Q&A: Should This Pastor’s Car Repair Reimbursement be Taxed?

I need help with a question regarding money requested for our Deaf Church Pastor for

I need help with a question regarding money requested for our Deaf Church Pastor for car repairs. The Deaf Church Committee voted to reimburse him for the car repairs but since this is not an actual church expense, it seems it should be considered a gift, and therefore taxable income. Their position is that it is a reimbursement and therefore not taxable. Help?
The answer largely depends on whether your church already has adopted an accountable reimbursement plan. Church & Clergy Tax Guide explains how an accountable reimbursement plan works:

A church’s reimbursements of employee business expenses under an accountable plan are not reported as compensation on the employee’s Form W-2 or 1040, and they are not taken into account in computing automatic excess benefits, as explained in Chapter 4, section A.3. The adverse tax consequences associated with both unreimbursed and nonaccountable reimbursed expenses can be eliminated if a church adopts an accountable expense reimbursement arrangement. This is one of the most important components of the compensation packages of ministers and lay church employees. If a church adopts an accountable reimbursement arrangement, none of the church’s reimbursements needs to appear on an employee’s Form W-2 (or 1040), and there are no expenses for the employee to deduct. The employee, in effect, accounts to his or her employer rather than to the IRS. This is the ideal way for churches to handle the business expenses of ministers and any other church worker. To be an accountable plan, your employer’s reimbursement or allowance arrangement must comply with all four of the following four rules:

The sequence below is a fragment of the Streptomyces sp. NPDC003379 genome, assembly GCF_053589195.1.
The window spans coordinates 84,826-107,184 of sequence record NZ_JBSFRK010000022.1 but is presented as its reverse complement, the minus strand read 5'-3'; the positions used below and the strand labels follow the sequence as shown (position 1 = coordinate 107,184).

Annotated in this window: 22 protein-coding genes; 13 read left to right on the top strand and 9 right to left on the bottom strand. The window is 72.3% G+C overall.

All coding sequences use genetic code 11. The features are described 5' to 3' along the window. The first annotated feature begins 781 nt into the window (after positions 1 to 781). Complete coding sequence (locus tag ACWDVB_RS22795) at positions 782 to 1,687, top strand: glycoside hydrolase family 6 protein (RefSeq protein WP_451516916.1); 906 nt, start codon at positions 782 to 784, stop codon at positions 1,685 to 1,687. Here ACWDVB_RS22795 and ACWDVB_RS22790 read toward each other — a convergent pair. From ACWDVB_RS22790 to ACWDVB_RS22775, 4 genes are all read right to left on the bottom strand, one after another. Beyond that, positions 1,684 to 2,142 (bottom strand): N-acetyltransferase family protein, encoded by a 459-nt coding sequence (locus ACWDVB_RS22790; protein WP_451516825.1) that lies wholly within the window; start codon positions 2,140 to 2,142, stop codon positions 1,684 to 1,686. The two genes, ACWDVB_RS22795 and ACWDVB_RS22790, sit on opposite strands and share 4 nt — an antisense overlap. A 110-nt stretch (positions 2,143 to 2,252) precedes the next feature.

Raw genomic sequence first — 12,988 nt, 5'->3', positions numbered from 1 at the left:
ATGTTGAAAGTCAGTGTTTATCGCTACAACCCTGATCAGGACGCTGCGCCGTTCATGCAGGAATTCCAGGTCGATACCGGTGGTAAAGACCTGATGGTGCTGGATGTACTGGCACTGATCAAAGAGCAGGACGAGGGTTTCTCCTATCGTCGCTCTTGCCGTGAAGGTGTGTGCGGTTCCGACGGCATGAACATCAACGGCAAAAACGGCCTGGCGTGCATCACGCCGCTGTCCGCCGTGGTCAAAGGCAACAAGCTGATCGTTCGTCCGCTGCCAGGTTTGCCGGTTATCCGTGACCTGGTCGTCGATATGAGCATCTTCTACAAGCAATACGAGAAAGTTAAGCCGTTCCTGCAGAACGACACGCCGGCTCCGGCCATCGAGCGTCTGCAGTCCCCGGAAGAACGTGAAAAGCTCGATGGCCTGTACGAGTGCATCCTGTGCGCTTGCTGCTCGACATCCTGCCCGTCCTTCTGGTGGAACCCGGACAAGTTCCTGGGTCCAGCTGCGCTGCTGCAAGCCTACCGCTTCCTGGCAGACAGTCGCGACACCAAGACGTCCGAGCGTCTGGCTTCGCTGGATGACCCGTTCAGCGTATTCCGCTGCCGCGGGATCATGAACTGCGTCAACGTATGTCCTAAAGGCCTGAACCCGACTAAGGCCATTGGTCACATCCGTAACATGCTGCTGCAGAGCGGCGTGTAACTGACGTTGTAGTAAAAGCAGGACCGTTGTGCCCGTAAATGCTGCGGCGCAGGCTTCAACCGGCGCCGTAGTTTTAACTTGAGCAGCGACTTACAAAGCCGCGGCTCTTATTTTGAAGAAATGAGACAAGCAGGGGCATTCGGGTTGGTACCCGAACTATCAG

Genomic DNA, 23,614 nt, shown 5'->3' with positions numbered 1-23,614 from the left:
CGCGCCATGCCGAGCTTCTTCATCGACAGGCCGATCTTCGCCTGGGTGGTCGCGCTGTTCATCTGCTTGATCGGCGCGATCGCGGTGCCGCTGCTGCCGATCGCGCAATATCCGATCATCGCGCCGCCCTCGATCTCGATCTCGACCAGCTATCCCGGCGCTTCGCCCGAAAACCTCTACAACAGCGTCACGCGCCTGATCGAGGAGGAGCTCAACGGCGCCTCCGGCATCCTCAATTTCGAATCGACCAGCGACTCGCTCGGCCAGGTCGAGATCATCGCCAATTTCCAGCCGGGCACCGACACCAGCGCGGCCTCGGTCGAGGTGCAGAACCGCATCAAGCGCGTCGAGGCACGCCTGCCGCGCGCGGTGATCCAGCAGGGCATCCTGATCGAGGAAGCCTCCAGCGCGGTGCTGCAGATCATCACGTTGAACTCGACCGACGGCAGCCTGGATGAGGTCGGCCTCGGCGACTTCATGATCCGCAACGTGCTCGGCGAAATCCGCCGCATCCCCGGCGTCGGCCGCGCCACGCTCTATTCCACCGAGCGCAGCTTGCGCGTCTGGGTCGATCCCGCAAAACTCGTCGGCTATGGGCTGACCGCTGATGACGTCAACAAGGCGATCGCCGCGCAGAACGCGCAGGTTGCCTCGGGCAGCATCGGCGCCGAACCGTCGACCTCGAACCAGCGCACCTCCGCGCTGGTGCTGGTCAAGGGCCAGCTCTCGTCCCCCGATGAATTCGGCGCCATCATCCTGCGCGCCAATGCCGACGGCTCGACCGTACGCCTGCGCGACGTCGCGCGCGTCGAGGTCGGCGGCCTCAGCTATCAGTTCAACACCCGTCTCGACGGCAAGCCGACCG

Business connection. Your expenses must have a business connection–that is, you must have paid or incurred deductible expenses while performing services as an employee of your employer.

Adequate accounting. You must adequately account to your employer for these expenses within a reasonable period of time (not more than 60 days after an expense is incurred).

Returning excess reimbursements. You must return any excess reimbursement or allowance within a reasonable period of time (not more than 120 days after an excess reimbursement is paid). An excess reimbursement or allowance is any amount you are paid that is more than the business-related expenses you adequately accounted for to your employer.

Reimbursements not made out of salary reductions. The income tax regulations caution that in order for an employer’s reimbursement arrangement to be accountable, it must meet a reimbursement requirement in addition to the three requirements summarized above. The reimbursement requirement means that an employer’s reimbursements of an employee’s business expenses come out of the employer’s funds and not by reducing the employee’s salary.

Go deeper on accountable reimbursement plans and the tax treatment of income for clergy and church employees, including examples, key points, and references to IRS rulings, in the Church & Clergy Tax Guide.

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